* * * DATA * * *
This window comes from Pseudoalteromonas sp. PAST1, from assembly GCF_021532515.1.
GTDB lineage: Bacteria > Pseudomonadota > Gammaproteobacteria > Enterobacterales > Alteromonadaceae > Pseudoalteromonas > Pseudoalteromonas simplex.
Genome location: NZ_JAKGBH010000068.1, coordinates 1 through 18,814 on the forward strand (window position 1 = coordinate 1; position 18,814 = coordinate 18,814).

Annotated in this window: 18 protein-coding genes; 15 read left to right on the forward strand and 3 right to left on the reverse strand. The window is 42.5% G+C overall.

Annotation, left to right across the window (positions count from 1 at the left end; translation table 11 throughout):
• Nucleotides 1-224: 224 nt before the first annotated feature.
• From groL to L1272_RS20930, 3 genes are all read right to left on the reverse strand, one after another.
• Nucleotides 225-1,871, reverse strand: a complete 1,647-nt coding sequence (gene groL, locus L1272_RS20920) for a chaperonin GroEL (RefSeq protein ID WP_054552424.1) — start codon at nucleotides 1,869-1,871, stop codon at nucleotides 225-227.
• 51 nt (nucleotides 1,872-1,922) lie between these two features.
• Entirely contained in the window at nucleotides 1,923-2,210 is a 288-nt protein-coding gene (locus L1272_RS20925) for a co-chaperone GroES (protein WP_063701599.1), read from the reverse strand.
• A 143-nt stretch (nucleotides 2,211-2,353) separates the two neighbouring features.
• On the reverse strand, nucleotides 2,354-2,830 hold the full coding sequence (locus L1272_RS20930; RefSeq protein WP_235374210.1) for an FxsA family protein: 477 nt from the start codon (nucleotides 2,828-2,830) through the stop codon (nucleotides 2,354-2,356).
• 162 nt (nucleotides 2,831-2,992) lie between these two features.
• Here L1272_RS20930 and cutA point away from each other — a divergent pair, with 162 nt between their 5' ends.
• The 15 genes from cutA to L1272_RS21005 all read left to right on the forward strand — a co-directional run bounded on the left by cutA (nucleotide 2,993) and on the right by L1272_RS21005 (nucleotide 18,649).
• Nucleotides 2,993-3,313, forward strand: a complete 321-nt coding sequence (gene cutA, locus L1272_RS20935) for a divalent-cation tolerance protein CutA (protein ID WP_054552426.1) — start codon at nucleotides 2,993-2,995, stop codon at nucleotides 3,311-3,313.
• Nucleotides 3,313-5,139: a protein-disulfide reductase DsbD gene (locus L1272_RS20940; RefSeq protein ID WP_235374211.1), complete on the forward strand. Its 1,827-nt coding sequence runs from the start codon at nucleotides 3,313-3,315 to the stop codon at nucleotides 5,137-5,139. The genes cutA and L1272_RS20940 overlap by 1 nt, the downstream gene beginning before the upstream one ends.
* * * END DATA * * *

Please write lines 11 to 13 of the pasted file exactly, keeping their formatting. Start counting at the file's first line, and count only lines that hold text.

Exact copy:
• A 143-nt stretch (nucleotides 2,211-2,353) separates the two neighbouring features.
• On the reverse strand, nucleotides 2,354-2,830 hold the full coding sequence (locus L1272_RS20930; RefSeq protein WP_235374210.1) for an FxsA family protein: 477 nt from the start codon (nucleotides 2,828-2,830) through the stop codon (nucleotides 2,354-2,356).
• 162 nt (nucleotides 2,831-2,992) lie between these two features.